Dobson suggests here that we teach our children that it is NOT OK to be honest , that they are BAD or UNGRATEFUL if they have any feelings outside of the adoptive parents comfort zone. Which to me seems like just a PC way to say we really don’t want our kids to be a  pain in the ass. I actually find it a crying shame that someone who is willing to be somewhat honest about their concerns is provided such blathering nonsense for advice.

Sadly, I can’t see potential adoptive parents ever being educated properly about the “special needs” of an adoptee. The idea of being honest about what we, as adoptees, truly think and feel would just be bad for business. It’s sticky and messy and makes everyone really uncomfortable. After all any adoptee who has feelings outside of pure loyal gratitude simply does not fit into the “God’s Work” mold that has been swaddled so snugly around the world of adoption. And thanks to the likes of Dr. Dobson this misguided and irreparably dangerous mentality continues.

What would MY advice be to this person? Well, something my mom always used to say to me comes to mind;

If you can’t stand the heat get out of the kitchen. Why? Because asking a child to emotionally starve themselves just because you find the atmosphere uncomfortable is entirely inexcusable.


Filed under Adoption Schmoption

Crittenton President Responds

Thanks for running our press release with information about the Crittenton Connections registry. While there is indeed currently a search function for the database–based on your feedback, we understand that it is not doing the job, and will make changes to create a tool that is more useful to people searching for family members as the database gets bigger.

The registry is a response to the phone calls received by us and our family of agencies—instead of trying to deal with these calls arbitrarily, we’re working to develop a system that in some way can assist in connecting adult adoptees, birth parents and family members.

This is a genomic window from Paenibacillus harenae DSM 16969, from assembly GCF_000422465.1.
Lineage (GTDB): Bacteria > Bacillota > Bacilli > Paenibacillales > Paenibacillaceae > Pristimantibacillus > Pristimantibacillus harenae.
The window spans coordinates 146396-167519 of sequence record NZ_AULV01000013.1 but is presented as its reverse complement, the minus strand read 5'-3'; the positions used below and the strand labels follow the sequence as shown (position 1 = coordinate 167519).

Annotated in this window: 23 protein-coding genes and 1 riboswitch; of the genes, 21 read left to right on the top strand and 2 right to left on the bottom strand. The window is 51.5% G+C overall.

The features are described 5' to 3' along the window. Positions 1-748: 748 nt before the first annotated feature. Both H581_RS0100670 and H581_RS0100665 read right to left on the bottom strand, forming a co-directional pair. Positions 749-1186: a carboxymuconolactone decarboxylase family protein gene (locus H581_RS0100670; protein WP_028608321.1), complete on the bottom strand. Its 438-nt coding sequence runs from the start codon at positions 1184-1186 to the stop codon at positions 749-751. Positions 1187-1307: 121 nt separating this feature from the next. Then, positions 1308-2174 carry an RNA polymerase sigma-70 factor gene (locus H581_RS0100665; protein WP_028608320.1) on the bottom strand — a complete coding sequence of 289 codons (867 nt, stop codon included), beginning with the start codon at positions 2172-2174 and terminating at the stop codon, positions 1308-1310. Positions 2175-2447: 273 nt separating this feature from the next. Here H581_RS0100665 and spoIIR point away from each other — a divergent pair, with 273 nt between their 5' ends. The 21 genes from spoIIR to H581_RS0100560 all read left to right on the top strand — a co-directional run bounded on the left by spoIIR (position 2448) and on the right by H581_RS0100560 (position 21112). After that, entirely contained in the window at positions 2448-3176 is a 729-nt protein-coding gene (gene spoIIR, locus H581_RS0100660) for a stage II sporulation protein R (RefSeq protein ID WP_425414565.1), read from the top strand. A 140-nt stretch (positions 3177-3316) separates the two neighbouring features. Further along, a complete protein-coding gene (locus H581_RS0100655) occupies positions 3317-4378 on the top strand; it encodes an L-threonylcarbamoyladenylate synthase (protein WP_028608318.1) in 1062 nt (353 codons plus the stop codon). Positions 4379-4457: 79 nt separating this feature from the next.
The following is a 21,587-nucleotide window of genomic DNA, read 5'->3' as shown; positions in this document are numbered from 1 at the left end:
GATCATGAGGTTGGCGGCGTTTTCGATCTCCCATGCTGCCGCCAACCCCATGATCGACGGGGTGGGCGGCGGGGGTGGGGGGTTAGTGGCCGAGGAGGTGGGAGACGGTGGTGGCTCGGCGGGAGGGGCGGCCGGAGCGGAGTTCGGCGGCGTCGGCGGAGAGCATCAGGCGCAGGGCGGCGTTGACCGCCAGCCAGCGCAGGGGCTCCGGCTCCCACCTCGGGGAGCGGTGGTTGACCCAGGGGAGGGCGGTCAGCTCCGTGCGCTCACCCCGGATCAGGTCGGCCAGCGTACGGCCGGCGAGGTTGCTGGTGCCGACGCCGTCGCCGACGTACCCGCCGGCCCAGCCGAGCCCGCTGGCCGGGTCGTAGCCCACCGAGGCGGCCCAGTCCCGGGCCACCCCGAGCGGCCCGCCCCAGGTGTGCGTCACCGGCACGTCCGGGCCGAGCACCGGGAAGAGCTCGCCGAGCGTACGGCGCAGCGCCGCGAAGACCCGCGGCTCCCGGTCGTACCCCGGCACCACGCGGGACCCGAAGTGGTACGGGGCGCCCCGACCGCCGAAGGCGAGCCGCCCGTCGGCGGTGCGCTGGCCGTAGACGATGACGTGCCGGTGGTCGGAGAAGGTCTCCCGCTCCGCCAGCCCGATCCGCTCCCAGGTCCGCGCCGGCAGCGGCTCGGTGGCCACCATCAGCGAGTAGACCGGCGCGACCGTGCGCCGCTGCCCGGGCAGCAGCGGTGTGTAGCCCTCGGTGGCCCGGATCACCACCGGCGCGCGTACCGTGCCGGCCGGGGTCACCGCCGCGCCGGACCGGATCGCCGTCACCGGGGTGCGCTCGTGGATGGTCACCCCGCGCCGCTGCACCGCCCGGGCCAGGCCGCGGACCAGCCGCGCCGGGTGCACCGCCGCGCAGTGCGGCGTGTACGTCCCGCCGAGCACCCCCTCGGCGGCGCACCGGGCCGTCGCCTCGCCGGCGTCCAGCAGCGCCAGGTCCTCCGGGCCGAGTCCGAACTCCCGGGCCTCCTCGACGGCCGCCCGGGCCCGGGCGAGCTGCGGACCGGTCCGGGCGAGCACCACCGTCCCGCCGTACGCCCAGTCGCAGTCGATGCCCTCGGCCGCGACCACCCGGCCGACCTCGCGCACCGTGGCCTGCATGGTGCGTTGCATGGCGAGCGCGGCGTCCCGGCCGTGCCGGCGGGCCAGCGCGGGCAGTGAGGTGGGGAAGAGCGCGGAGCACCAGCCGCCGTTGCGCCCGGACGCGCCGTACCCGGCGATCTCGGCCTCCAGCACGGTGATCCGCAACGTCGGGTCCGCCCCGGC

While for most of our 125 year history we placed a priority on keeping mothers and babies together–we are very aware that there was a period of time when this was not true and that not all young women who came through the doors of Crittenton agencies/homes had a positive experience. We are in no way attempting to minimize the damage, loss or pain–or to try to make amends. But rather, we want to provide support as we can–as such, we welcome your suggestions and those of others.

I do want you to know that we do respect your perspective and will not just write it off. Perhaps there is little solace in this, but Crittenton homes did learn from those years, and today the Crittenton agencies look very different as do the young women with which they work–but the cornerstone they share is the passionate belief that young women must make their own decisions for themselves and their children. Thank you for taking the time to making suggestions that will help us do a better job.

Jeannette Pai-Espinosa

In response to Ms. Pai-Espinosa;

It is of some comfort that you are taking the time to listen to our concerns. That is rare in our world. Thank you for your time.